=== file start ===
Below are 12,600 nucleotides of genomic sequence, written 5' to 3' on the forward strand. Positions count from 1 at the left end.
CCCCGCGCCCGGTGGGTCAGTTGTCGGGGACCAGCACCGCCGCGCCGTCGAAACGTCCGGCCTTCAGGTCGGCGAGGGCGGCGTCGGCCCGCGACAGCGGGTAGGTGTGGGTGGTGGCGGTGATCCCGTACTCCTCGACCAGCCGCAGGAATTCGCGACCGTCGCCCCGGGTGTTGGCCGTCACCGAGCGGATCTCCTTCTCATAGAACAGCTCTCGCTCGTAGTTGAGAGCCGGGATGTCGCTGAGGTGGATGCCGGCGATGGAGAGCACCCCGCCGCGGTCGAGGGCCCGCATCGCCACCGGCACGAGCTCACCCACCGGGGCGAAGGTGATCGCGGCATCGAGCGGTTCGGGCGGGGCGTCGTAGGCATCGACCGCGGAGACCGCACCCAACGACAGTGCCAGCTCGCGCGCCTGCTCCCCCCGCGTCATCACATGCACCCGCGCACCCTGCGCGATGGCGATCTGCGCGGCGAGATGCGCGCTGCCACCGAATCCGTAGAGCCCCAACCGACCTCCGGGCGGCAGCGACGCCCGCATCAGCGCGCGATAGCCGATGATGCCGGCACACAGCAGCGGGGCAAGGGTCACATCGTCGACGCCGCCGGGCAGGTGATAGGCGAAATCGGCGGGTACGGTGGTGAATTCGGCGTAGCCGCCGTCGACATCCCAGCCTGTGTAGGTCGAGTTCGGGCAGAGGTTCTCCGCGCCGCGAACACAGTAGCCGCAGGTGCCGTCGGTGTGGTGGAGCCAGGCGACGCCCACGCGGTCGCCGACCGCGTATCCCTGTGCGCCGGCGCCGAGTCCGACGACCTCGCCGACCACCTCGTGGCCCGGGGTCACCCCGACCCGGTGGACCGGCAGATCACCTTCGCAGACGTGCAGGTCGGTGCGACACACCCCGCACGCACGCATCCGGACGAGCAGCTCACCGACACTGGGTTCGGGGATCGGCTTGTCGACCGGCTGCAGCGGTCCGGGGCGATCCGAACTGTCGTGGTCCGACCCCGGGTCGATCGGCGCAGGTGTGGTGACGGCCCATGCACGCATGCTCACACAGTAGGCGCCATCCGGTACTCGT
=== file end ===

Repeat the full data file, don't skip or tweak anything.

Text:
Below are 12,600 nucleotides of genomic sequence, written 5' to 3' on the forward strand. Positions count from 1 at the left end.
CCCCGCGCCCGGTGGGTCAGTTGTCGGGGACCAGCACCGCCGCGCCGTCGAAACGTCCGGCCTTCAGGTCGGCGAGGGCGGCGTCGGCCCGCGACAGCGGGTAGGTGTGGGTGGTGGCGGTGATCCCGTACTCCTCGACCAGCCGCAGGAATTCGCGACCGTCGCCCCGGGTGTTGGCCGTCACCGAGCGGATCTCCTTCTCATAGAACAGCTCTCGCTCGTAGTTGAGAGCCGGGATGTCGCTGAGGTGGATGCCGGCGATGGAGAGCACCCCGCCGCGGTCGAGGGCCCGCATCGCCACCGGCACGAGCTCACCCACCGGGGCGAAGGTGATCGCGGCATCGAGCGGTTCGGGCGGGGCGTCGTAGGCATCGACCGCGGAGACCGCACCCAACGACAGTGCCAGCTCGCGCGCCTGCTCCCCCCGCGTCATCACATGCACCCGCGCACCCTGCGCGATGGCGATCTGCGCGGCGAGATGCGCGCTGCCACCGAATCCGTAGAGCCCCAACCGACCTCCGGGCGGCAGCGACGCCCGCATCAGCGCGCGATAGCCGATGATGCCGGCACACAGCAGCGGGGCAAGGGTCACATCGTCGACGCCGCCGGGCAGGTGATAGGCGAAATCGGCGGGTACGGTGGTGAATTCGGCGTAGCCGCCGTCGACATCCCAGCCTGTGTAGGTCGAGTTCGGGCAGAGGTTCTCCGCGCCGCGAACACAGTAGCCGCAGGTGCCGTCGGTGTGGTGGAGCCAGGCGACGCCCACGCGGTCGCCGACCGCGTATCCCTGTGCGCCGGCGCCGAGTCCGACGACCTCGCCGACCACCTCGTGGCCCGGGGTCACCCCGACCCGGTGGACCGGCAGATCACCTTCGCAGACGTGCAGGTCGGTGCGACACACCCCGCACGCACGCATCCGGACGAGCAGCTCACCGACACTGGGTTCGGGGATCGGCTTGTCGACCGGCTGCAGCGGTCCGGGGCGATCCGAACTGTCGTGGTCCGACCCCGGGTCGATCGGCGCAGGTGTGGTGACGGCCCATGCACGCATGCTCACACAGTAGGCGCCATCCGGTACTCGT